Drácula: Yo Nunca Bebo.... Vino

You will, of course, fondly remember the Drácula move of 1931. What a classic piece of cinema — the film that kick-started the Gothic horror genre that continues to this day. And who can forget the unforgettable performance of Drácula himself, as portrayed by the one and only Carlos Villarías. Wait. What?

We recently discussed some of the irregularities of the original Dracula movie. In particular, the movie differs considerably from the novel, mainly because the screenplay was largely derived from a stage play. Essentially, rather than trying to adapt a long and complex novel, the play offered a much shorter and easier template for the filmmakers. In any case, the film became an instant classic.

While Dracula is a cultural icon, a film called Drácula is almost forgotten. It has many similarities to Dracula, but it's also very different in many ways. In particular, Drácula is a Spanish-language version of the film with a different cast and crew. You see, it had been easy, and cheap, to insert foreign-language intertitle cards in silent films for their distribution in foreign-language markets. But the advent of talkies posed a problem because the art and technology of dubbing was still underdeveloped. So, for a brief time, Hollywood studios sometimes produced Multiple-Language Version (MLV) films, starring foreign actors speaking in a foreign language. Hence, Drácula

While shooting Drácula, the foreign-language cast and crew would work in the evening, using the same sets that the English-language production using during the day. The film's director, George Melford (an American who spoke no Spanish), reviewed the dailies that had been shot by the English-language director Tod Browning. Crucially, the role of Conde Drácula was played by Carlos Villarías instead of Bela Lugosi. While well received by contemporary film critics (even Lugosi praised it as “beautiful, great, splendid”) the movie was a box office disappointment, and was one of the last MLV films for Universal. Instead, increasingly, English-language movies were dubbed into other languages.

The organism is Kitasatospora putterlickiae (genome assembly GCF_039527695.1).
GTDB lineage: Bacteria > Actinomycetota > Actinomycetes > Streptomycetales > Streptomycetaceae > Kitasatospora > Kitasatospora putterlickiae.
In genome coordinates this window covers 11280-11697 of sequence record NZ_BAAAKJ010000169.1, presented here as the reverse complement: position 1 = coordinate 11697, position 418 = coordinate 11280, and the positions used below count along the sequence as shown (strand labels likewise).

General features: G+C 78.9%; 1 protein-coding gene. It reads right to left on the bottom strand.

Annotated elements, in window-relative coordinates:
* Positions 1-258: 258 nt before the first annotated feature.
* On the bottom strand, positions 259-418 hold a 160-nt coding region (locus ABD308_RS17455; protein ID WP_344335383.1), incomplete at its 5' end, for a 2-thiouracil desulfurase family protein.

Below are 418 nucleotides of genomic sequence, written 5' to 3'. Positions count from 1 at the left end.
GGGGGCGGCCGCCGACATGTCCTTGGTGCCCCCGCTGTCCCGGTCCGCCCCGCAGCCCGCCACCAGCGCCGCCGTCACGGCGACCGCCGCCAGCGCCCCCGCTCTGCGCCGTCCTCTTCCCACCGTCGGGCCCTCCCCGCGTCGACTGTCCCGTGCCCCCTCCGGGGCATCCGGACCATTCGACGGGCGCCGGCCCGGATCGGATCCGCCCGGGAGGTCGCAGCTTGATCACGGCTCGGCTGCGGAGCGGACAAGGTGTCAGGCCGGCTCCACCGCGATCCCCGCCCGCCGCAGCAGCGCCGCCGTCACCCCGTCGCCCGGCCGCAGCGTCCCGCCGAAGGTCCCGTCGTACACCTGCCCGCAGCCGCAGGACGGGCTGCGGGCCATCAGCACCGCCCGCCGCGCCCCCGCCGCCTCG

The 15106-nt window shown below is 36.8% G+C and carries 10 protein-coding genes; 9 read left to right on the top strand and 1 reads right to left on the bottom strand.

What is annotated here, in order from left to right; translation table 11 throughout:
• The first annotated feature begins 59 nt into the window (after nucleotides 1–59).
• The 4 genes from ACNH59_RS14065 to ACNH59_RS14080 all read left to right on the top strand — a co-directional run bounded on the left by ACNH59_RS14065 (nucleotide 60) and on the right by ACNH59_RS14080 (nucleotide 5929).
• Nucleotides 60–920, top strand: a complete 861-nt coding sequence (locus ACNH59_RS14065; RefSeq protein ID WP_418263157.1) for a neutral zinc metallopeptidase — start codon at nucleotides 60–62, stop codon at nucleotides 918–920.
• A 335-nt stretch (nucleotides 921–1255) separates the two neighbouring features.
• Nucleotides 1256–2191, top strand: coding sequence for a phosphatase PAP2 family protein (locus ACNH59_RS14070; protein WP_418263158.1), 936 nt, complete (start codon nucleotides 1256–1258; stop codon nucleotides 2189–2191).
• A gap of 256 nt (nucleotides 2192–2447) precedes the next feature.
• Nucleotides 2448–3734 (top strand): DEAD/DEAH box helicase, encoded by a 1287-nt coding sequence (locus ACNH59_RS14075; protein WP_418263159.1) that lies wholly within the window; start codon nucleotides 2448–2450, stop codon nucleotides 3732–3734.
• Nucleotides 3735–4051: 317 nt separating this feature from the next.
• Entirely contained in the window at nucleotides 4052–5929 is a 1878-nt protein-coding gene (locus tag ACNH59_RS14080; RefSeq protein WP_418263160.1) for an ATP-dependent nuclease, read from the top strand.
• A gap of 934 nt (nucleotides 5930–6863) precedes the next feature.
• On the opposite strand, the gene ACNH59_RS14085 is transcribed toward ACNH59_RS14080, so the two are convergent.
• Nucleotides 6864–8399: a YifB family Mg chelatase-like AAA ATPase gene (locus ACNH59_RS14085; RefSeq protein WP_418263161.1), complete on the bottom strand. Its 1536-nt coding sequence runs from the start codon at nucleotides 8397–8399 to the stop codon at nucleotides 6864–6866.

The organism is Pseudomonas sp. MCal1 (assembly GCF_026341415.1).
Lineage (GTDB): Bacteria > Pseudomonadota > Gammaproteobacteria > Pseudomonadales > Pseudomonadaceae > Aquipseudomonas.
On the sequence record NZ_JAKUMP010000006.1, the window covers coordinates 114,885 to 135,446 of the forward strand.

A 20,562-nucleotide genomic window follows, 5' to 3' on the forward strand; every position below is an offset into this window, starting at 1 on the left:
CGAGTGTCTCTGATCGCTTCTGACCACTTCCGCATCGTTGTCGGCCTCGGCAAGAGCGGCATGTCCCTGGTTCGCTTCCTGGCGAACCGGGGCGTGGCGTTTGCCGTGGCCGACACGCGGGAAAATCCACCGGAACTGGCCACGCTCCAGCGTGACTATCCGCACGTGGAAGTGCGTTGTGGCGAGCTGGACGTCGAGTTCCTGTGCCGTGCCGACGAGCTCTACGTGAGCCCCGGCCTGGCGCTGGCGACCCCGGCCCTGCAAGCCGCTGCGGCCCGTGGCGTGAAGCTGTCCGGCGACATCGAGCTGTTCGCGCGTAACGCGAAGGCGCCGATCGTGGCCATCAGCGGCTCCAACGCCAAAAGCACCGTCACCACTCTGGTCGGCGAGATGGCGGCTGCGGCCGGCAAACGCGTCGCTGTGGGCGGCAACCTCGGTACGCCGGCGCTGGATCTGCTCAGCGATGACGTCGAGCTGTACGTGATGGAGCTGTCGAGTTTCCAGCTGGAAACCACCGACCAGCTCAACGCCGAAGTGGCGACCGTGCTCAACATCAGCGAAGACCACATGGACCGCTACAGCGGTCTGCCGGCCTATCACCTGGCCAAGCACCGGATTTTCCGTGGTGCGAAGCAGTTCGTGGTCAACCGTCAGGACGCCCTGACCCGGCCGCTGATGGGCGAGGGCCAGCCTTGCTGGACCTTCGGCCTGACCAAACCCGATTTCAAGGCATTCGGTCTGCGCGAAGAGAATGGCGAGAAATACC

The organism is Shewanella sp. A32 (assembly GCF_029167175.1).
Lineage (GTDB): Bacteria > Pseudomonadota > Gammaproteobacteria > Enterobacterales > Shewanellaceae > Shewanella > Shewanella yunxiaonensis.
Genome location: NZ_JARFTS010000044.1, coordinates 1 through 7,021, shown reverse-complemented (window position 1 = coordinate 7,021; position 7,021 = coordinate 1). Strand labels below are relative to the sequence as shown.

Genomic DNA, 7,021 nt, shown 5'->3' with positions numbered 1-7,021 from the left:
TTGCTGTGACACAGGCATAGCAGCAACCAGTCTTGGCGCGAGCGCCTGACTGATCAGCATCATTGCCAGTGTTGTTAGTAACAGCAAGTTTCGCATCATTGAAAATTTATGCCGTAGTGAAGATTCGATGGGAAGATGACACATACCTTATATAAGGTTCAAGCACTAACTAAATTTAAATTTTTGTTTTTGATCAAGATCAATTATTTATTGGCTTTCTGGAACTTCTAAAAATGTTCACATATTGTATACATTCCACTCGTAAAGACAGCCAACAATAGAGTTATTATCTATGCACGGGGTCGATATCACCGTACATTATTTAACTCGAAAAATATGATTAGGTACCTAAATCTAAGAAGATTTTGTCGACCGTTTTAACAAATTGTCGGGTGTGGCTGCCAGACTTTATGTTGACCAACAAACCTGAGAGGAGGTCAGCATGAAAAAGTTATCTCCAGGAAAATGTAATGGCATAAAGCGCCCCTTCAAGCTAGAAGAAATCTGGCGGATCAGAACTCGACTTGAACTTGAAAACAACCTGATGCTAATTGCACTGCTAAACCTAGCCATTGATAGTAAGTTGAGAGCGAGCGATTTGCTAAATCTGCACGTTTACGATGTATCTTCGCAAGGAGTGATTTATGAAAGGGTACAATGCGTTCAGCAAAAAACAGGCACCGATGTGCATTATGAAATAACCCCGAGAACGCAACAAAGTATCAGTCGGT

Like so many other early films, Drácula passed into obscurity, and was considered to be a lost film. However, in the 1970s, a badly damaged print was found in a warehouse in New Jersey; the movie was screened by the Museum of Modern Art in New York in 1977. Subsequently in the 1990s, a print in good condition was found at the Cinemateca de Cuba, Havana. This print has been restored and is coming to Blu-ray, alongside its American brother.

The question naturally arises: Which version is better? Of course, the answer depends on who you are asking. Some critics complain that the English version is stodgy and too obviously reveals its stage-play origins. And, while the film is tightly edited and fast paced, this cutting also creates plot holes and loose ends. In comparison, some critics contend that the Spanish version is more fluid, with better cinematography and editing. Moreover, the Latino actors seem more engaging; in particular, leading actress Lupita Tovar is often praised. And, the film is 29 minutes longer; this allows inclusion of details and the resolution of several story lines.